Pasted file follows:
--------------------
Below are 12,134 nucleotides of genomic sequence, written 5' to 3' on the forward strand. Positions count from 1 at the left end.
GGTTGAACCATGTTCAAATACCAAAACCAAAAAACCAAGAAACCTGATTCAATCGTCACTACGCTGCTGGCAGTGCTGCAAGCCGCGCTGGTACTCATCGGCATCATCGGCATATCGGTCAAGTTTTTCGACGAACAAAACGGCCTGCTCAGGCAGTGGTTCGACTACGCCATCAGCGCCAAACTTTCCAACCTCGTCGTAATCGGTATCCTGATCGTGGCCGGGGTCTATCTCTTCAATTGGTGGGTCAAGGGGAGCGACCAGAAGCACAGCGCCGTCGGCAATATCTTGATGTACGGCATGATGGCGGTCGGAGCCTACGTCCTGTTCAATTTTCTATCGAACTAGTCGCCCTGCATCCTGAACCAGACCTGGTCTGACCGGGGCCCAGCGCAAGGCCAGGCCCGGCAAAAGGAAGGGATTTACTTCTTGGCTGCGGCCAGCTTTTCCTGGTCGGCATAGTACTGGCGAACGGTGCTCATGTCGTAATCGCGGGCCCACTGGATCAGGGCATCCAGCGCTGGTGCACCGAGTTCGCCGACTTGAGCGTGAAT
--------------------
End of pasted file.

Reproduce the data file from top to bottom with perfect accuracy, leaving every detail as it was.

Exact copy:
Below are 12,134 nucleotides of genomic sequence, written 5' to 3' on the forward strand. Positions count from 1 at the left end.
GGTTGAACCATGTTCAAATACCAAAACCAAAAAACCAAGAAACCTGATTCAATCGTCACTACGCTGCTGGCAGTGCTGCAAGCCGCGCTGGTACTCATCGGCATCATCGGCATATCGGTCAAGTTTTTCGACGAACAAAACGGCCTGCTCAGGCAGTGGTTCGACTACGCCATCAGCGCCAAACTTTCCAACCTCGTCGTAATCGGTATCCTGATCGTGGCCGGGGTCTATCTCTTCAATTGGTGGGTCAAGGGGAGCGACCAGAAGCACAGCGCCGTCGGCAATATCTTGATGTACGGCATGATGGCGGTCGGAGCCTACGTCCTGTTCAATTTTCTATCGAACTAGTCGCCCTGCATCCTGAACCAGACCTGGTCTGACCGGGGCCCAGCGCAAGGCCAGGCCCGGCAAAAGGAAGGGATTTACTTCTTGGCTGCGGCCAGCTTTTCCTGGTCGGCATAGTACTGGCGAACGGTGCTCATGTCGTAATCGCGGGCCCACTGGATCAGGGCATCCAGCGCTGGTGCACCGAGTTCGCCGACTTGAGCGTGAAT